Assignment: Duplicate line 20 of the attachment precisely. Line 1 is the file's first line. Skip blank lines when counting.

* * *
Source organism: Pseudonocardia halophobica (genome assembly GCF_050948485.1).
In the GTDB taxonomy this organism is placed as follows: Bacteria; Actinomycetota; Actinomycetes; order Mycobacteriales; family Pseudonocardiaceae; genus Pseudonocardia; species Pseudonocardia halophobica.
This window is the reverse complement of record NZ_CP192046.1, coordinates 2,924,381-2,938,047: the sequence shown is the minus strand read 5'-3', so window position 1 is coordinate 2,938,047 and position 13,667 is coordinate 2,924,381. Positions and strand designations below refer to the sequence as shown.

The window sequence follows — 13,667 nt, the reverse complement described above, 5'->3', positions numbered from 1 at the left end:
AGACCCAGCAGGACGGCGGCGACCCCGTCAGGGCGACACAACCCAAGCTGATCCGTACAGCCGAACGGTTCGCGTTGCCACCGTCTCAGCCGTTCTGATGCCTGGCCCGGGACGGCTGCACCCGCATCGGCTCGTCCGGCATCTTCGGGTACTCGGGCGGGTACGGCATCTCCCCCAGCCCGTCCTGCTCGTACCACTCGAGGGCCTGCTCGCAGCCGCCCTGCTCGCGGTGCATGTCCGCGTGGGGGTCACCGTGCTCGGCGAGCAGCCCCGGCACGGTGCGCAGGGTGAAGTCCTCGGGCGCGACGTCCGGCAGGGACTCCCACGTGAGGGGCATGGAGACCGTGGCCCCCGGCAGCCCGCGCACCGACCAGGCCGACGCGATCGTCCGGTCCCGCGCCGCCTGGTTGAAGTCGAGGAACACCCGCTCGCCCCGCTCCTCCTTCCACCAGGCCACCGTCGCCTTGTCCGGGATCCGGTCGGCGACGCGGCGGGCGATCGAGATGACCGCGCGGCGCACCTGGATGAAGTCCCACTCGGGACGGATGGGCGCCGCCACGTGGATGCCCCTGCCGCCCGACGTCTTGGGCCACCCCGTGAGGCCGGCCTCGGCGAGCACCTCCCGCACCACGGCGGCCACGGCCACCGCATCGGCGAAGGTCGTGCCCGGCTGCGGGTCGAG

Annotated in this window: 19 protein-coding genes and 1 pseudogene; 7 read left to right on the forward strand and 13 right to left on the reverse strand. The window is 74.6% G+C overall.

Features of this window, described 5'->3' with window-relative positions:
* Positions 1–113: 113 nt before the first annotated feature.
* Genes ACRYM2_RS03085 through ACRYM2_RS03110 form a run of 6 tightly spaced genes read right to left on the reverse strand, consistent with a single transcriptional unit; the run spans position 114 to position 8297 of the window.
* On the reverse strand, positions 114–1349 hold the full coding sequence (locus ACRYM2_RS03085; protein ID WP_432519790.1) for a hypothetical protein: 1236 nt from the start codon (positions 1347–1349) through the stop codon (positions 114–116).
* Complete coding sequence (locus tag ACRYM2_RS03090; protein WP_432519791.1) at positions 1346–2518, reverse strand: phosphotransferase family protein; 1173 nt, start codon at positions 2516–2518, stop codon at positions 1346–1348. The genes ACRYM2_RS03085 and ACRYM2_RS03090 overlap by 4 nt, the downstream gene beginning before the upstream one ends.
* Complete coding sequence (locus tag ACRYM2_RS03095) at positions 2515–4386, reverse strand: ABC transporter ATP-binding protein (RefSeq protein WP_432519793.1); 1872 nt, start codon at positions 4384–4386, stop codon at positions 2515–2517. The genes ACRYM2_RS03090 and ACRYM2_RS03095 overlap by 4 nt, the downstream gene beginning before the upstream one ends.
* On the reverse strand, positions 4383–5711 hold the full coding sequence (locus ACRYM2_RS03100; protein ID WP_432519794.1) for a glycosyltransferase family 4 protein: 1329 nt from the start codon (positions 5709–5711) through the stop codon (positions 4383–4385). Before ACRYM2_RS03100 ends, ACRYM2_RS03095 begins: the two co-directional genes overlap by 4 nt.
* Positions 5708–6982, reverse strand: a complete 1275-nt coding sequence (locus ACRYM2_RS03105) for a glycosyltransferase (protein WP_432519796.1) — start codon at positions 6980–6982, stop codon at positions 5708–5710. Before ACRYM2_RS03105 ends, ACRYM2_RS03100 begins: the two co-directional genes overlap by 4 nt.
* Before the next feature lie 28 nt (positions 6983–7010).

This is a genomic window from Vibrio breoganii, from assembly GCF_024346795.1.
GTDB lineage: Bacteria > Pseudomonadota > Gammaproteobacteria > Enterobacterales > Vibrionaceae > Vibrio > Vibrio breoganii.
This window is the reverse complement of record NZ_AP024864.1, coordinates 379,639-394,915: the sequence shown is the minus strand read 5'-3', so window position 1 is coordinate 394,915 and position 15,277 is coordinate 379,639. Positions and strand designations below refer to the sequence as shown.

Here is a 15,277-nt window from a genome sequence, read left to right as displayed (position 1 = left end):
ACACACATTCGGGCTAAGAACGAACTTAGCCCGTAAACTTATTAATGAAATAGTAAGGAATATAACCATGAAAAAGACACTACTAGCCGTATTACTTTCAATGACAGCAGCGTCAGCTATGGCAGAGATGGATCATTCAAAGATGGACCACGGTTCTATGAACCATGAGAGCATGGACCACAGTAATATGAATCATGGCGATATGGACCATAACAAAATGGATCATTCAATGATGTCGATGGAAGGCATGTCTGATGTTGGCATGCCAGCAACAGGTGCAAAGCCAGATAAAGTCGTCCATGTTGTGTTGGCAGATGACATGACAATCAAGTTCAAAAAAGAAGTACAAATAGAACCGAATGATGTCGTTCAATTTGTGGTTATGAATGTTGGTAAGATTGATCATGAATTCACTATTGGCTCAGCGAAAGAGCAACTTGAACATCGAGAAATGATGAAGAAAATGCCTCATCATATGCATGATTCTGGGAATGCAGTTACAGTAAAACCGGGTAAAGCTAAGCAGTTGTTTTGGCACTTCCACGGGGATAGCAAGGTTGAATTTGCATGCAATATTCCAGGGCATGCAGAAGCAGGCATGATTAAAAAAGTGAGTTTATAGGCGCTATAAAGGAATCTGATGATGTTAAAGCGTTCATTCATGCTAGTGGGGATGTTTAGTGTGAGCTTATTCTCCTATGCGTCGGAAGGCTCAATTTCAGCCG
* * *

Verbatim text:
ACACACATTCGGGCTAAGAACGAACTTAGCCCGTAAACTTATTAATGAAATAGTAAGGAATATAACCATGAAAAAGACACTACTAGCCGTATTACTTTCAATGACAGCAGCGTCAGCTATGGCAGAGATGGATCATTCAAAGATGGACCACGGTTCTATGAACCATGAGAGCATGGACCACAGTAATATGAATCATGGCGATATGGACCATAACAAAATGGATCATTCAATGATGTCGATGGAAGGCATGTCTGATGTTGGCATGCCAGCAACAGGTGCAAAGCCAGATAAAGTCGTCCATGTTGTGTTGGCAGATGACATGACAATCAAGTTCAAAAAAGAAGTACAAATAGAACCGAATGATGTCGTTCAATTTGTGGTTATGAATGTTGGTAAGATTGATCATGAATTCACTATTGGCTCAGCGAAAGAGCAACTTGAACATCGAGAAATGATGAAGAAAATGCCTCATCATATGCATGATTCTGGGAATGCAGTTACAGTAAAACCGGGTAAAGCTAAGCAGTTGTTTTGGCACTTCCACGGGGATAGCAAGGTTGAATTTGCATGCAATATTCCAGGGCATGCAGAAGCAGGCATGATTAAAAAAGTGAGTTTATAGGCGCTATAAAGGAATCTGATGATGTTAAAGCGTTCATTCATGCTAGTGGGGATGTTTAGTGTGAGCTTATTCTCCTATGCGTCGGAAGGCTCAATTTCAGCCG